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First-time Buyer

Thousands of Help to Buy borrowers facing financial hardship as fee-free period ends

Paloma Kubiak
Written By:
Paloma Kubiak
Posted:
Updated:
07/09/2023

The Mayor of London has called on the Government to freeze payments for Help to Buy loans as figures reveal that up to 4,500 London homeowners are at risk of financial hardship as mortgage costs continue to rise and the Help to Buy loan grace periods end.

New analysis from City Hall has revealed that thousands of Londoners on the Help to Buy scheme could find themselves struggling to pay increasing monthly bills and mortgage repayments, as a further hike in interest rates looms.

A London first-time buyer who bought their home through the scheme five years ago is most at risk, with their interest-free period finishing.

The Help to Buy scheme offered first-time buyers the chance to purchase a new-build property with a minimum 5% deposit. They could also use an equity loan of up to 20% of the purchase price – or 40% in London – where the loan is interest-free for the first five years. Help to Buy closed for new applications on 31 October 2022.

Due to higher mortgage interest rates, London homeowners may have to fork out an extra £900 a month in mortgage and extra help to buy payments.

City Hall noted that by introducing a payment holiday, London-based Help to Buy borrowers could save on average £3,300 a year.

Mayor of London Sadiq Khan, said: “People in London using Help to Buy may be on the housing ladder, but many are on low pay and facing growing levels of economic insecurity.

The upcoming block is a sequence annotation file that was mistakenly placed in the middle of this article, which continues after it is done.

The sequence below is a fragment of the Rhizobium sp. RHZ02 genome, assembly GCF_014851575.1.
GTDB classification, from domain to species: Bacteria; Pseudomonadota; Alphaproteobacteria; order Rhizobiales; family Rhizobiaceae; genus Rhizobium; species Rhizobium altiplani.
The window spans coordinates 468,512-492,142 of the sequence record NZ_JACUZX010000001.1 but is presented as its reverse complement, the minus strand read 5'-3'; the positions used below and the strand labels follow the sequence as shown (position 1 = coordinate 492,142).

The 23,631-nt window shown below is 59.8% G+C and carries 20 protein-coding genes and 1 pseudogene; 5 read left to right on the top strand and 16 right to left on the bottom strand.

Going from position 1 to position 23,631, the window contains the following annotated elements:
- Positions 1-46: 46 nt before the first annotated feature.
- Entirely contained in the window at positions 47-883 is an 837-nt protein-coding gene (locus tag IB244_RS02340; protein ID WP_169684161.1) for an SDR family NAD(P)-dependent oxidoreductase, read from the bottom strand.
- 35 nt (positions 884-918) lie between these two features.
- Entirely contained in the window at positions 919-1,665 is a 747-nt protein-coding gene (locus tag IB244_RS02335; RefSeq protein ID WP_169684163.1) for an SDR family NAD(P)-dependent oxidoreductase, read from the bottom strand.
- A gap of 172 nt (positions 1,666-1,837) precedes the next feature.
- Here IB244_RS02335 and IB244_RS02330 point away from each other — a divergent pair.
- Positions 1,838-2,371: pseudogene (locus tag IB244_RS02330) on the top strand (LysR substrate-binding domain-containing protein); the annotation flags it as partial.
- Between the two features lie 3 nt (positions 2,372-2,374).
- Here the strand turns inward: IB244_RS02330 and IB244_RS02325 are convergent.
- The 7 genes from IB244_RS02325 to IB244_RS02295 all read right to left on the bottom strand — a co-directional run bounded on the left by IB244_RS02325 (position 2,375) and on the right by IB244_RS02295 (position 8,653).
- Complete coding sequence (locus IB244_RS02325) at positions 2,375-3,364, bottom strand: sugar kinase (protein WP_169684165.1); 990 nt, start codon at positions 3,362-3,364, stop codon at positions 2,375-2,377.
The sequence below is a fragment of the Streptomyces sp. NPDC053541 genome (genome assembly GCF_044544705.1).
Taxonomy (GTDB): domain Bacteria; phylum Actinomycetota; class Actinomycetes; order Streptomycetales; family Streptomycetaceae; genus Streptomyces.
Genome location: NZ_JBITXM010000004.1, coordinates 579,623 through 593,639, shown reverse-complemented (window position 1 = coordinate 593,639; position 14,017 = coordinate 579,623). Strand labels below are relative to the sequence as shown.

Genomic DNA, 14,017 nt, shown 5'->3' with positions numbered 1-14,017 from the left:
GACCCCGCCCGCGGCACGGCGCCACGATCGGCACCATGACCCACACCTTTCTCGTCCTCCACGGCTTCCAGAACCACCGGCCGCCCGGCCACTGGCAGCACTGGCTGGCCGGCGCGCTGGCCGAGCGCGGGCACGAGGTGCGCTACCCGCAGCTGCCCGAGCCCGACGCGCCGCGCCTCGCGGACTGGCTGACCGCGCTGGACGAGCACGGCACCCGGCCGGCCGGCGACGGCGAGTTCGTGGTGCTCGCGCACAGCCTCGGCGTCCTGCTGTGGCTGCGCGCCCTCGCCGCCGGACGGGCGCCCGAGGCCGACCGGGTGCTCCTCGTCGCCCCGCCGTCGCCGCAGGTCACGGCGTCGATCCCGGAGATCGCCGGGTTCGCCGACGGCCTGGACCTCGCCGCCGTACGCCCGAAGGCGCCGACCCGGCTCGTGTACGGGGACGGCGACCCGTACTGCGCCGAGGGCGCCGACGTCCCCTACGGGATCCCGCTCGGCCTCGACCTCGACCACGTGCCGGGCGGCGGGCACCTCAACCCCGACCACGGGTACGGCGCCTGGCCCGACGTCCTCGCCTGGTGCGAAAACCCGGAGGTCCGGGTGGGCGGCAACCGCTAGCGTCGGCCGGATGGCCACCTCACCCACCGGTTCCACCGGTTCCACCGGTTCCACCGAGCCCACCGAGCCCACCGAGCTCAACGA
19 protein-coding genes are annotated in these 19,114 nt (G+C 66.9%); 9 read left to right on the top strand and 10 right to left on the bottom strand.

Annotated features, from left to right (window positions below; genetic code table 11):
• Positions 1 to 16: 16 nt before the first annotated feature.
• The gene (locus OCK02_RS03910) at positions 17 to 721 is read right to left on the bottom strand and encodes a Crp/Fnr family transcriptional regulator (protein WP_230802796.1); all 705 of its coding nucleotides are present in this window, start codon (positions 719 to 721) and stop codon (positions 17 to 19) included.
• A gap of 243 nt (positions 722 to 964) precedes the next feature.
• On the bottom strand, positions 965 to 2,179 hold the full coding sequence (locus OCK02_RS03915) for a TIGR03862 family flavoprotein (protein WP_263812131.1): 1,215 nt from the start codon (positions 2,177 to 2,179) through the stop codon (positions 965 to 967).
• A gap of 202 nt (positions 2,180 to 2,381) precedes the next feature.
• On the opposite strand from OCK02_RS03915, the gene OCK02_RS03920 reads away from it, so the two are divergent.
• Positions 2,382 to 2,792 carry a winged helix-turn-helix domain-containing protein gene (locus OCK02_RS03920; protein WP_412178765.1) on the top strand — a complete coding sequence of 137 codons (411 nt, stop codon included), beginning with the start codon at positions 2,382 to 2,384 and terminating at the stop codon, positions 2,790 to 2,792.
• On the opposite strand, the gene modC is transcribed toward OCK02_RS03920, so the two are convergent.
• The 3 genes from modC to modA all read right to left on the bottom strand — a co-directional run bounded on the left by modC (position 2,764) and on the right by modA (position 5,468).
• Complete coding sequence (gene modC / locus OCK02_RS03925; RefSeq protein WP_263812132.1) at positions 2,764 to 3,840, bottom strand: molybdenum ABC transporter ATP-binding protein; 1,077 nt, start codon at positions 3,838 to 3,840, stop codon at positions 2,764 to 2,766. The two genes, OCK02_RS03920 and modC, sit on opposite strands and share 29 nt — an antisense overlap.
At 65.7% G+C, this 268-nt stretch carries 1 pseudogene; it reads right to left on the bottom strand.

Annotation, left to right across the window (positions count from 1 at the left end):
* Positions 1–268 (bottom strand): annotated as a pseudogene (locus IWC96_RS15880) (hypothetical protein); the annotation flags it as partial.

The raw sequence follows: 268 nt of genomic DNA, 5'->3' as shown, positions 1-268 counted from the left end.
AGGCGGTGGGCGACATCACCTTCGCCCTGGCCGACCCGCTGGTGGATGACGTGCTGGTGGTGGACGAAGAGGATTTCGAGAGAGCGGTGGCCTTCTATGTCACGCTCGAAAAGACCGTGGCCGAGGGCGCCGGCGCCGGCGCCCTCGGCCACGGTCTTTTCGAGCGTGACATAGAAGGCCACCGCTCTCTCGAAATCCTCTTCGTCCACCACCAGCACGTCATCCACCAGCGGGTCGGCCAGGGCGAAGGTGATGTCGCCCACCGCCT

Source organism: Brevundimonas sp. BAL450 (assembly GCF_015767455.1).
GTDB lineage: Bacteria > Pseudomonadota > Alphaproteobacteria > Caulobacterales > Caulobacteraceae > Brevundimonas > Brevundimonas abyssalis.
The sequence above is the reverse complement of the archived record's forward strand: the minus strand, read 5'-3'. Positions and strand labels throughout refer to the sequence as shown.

“As Help to Buy grace periods come to an end and mortgage rates continue to rise, thousands of London’s recent first-time buyers are facing huge increases in their monthly payments.

“Ministers could do something to support these households straight away, by suspending or freezing Help to Buy loan payments, giving people breathing space when they need it most.”

The Government ‘can’t hang vulnerable homeowners to dry’

Khan’s call for a payment freeze on help to buy follows a separate study which showed a third of London mortgage holders will struggle to afford their repayments over the next six months.

With pressure to address the capital’s mortgage plight, Paula Higgins, chief executive of HomeOwners Alliance, believes Number 10 “can’t hang vulnerable new homeowners out to dry”.

She said: “Homebuyers that purchased through the Help to Buy scheme are facing a barrage of soaring costs. Freezing the loan payments as the Mayor suggests could have a significant impact on desperate household budgets at this time.

“In the meantime, homeowners worried about their monthly mortgage payments shouldn’t bury their heads in the sand. HomeOwners Alliance has lots of helpful resources for homeowners, so I strongly encourage Londoners struggling with their mortgage repayments to visit the site.”

Related: End of Help to Buy: 10 alternatives for first-time buyers